Grandview Community Plan Open House

Today was the first of the latest Grandview Community Plan Open Houses, this one at the Cultch.  The purpose of these particular events is to (a) link regional and municpal plans to the local community plan and (b) to elicit comments on the various areas where these plans intersect.

The over-arching policies include the Greenest City Action Plan (2011), the Housing and Homelessness Strategy (2011), the Vancouver Economic Action Strategy (2012), the Regional Growth Strategy (2011), the Culture Plan (2008), the EcoDensity Statement (2007), the Longoing Transportation 2040 Initiative, and older policies such as the City Plan of 1995 and the Industrial Lands Policy, also of 1995.

As with other Open Houses, the Planning folks put up display boards that serve as informational displays and access points for public comments.  I thought the boards this time did not really show how the various policies and principles will specifically affect decisions in Grandview and I really wonder at the true value of comments scrawled on post-it notes.  I guess they can get a “feel” for issues, but there is no room to discuss or debate detailed plans and ideas.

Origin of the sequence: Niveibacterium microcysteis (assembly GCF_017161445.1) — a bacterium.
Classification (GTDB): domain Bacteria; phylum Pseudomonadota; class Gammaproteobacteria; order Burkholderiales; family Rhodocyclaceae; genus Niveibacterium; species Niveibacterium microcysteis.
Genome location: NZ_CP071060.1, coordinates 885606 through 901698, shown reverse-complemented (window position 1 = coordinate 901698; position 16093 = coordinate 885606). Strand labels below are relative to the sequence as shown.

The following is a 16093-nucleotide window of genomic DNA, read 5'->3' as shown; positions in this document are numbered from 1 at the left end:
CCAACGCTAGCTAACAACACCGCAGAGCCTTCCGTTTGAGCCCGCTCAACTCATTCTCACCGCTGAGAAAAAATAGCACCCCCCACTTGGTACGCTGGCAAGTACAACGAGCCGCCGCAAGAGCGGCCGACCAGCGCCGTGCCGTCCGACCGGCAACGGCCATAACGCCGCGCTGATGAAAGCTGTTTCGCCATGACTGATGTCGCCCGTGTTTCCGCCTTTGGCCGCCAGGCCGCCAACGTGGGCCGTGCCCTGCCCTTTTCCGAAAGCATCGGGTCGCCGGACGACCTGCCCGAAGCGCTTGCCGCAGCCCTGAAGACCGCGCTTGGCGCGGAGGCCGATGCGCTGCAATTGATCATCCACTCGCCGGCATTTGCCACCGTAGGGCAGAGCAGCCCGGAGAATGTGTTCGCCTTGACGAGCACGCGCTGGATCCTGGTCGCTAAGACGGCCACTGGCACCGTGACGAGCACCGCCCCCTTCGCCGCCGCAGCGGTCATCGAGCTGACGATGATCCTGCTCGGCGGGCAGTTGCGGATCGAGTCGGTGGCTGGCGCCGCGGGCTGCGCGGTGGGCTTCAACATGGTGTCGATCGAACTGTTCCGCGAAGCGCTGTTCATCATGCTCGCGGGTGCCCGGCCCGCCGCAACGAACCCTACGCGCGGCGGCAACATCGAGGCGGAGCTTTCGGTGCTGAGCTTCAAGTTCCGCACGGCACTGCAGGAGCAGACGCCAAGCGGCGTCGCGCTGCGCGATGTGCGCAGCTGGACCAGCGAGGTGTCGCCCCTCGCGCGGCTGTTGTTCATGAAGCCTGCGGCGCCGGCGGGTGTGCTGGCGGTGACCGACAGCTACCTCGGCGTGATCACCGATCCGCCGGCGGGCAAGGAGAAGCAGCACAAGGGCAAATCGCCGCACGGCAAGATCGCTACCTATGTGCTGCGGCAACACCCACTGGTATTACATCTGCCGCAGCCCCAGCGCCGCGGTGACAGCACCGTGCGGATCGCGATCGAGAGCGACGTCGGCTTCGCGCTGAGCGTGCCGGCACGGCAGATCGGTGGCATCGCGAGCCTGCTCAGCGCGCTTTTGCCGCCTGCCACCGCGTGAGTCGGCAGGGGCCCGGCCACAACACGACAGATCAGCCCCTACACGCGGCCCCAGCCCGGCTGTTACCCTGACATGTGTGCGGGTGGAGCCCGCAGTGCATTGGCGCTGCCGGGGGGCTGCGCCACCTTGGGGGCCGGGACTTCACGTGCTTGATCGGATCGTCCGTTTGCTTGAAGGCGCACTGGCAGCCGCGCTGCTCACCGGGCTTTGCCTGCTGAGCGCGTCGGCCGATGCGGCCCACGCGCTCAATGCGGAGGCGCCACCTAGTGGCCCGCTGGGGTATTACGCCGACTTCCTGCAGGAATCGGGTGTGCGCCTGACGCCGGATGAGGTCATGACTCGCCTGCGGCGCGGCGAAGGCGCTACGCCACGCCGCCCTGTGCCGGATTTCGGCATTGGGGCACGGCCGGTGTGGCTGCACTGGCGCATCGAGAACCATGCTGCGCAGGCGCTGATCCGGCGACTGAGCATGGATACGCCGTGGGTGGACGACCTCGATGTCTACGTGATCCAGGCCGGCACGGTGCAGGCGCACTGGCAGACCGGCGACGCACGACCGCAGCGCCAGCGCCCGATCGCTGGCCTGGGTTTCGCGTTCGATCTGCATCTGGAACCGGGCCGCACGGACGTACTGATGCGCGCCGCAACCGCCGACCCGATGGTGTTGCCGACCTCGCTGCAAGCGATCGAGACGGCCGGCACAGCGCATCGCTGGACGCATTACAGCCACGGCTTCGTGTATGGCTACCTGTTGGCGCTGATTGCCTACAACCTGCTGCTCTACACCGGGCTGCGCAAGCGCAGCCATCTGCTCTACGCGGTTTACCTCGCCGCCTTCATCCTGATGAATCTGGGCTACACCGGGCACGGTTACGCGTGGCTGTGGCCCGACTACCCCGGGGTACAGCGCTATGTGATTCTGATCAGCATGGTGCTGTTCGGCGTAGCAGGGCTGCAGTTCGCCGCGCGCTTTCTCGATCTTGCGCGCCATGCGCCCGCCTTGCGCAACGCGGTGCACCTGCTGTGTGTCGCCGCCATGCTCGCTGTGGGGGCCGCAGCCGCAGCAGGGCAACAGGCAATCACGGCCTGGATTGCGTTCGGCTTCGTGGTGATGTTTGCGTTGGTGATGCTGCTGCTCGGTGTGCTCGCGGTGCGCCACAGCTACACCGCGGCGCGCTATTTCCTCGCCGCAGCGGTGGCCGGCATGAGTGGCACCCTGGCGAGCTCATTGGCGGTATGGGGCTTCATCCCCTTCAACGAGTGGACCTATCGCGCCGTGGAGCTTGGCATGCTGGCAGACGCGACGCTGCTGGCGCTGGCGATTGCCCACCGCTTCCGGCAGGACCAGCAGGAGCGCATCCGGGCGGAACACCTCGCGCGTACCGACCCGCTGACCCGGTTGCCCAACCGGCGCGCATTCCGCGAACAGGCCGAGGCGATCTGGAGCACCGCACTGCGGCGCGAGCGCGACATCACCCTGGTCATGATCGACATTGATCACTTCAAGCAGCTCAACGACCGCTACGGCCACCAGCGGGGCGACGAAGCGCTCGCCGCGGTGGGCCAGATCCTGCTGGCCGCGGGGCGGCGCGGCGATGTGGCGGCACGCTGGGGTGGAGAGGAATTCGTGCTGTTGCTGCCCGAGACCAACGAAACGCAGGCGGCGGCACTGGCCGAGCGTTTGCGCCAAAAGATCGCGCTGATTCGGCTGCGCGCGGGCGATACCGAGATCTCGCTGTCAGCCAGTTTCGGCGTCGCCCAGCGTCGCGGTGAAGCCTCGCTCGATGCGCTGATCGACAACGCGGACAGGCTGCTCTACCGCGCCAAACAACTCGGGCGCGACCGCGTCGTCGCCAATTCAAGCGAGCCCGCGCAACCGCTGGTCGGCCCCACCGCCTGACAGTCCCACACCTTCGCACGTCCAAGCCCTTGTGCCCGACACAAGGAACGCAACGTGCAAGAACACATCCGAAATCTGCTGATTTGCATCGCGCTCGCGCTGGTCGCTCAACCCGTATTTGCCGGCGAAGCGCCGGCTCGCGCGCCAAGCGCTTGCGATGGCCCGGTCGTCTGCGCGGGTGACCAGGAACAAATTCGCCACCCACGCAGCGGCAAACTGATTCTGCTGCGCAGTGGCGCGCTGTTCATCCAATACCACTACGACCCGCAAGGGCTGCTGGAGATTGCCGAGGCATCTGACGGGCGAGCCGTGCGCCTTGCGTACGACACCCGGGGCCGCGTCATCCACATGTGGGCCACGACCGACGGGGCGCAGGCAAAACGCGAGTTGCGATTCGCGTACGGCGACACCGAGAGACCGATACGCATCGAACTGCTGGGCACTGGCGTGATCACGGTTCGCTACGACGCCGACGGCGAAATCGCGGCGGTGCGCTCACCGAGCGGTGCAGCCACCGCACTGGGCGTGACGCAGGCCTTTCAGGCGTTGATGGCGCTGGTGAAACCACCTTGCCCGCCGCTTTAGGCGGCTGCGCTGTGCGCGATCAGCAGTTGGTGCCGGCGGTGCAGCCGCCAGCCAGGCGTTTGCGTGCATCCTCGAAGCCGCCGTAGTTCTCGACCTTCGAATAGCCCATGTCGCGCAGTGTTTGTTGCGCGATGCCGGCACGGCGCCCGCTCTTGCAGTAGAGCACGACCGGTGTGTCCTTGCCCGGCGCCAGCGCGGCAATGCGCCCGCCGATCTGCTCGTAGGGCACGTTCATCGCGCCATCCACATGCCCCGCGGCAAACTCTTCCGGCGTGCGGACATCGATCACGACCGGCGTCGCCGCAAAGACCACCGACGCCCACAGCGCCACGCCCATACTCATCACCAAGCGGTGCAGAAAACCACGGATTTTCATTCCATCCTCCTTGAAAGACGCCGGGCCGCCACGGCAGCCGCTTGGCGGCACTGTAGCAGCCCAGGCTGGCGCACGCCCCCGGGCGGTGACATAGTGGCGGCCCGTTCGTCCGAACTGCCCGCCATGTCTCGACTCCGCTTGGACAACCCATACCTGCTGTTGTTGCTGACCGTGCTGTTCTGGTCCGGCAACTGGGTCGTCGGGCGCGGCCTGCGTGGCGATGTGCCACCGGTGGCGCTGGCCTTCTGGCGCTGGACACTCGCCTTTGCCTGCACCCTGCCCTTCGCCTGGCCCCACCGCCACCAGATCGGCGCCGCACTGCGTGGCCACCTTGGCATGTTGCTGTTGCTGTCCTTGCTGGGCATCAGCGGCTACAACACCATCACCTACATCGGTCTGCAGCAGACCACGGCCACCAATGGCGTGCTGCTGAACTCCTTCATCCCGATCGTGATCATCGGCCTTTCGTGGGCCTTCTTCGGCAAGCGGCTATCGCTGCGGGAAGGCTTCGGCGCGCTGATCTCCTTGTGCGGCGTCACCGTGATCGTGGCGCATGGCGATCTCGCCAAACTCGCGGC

When I was at the Cultch today there were very few residents taking the opportunity to visit; and those that were there — like me — had also been at the previous open houses and discussions.  I hope that the genuine public engagement is broader than it seems.  I am a member of the Community Plan’s Public Access and Community Engagement Committee (PACE) which is designed to ensure that the process is widely known.  However, these Open Houses were planned and scheduled before PACE even met, which doesn’t help the process any.

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On a broader topic, I want to bitch about the fact that the Community Plan has to be subject to the top-down hierarchy of Provincial Policy, Regional Policy and City-wide policy.  Democracy should surely work in the opposite direction, with the lowest level — the level closest to the people — being the most dominant.  City-wide policies should be developed to meet the aggregation of local requirements, regional policies should represent the individual policies of the cities making up the region, and so on.  Anything else is just a cosmetically-pleasing form of totalitarianism.



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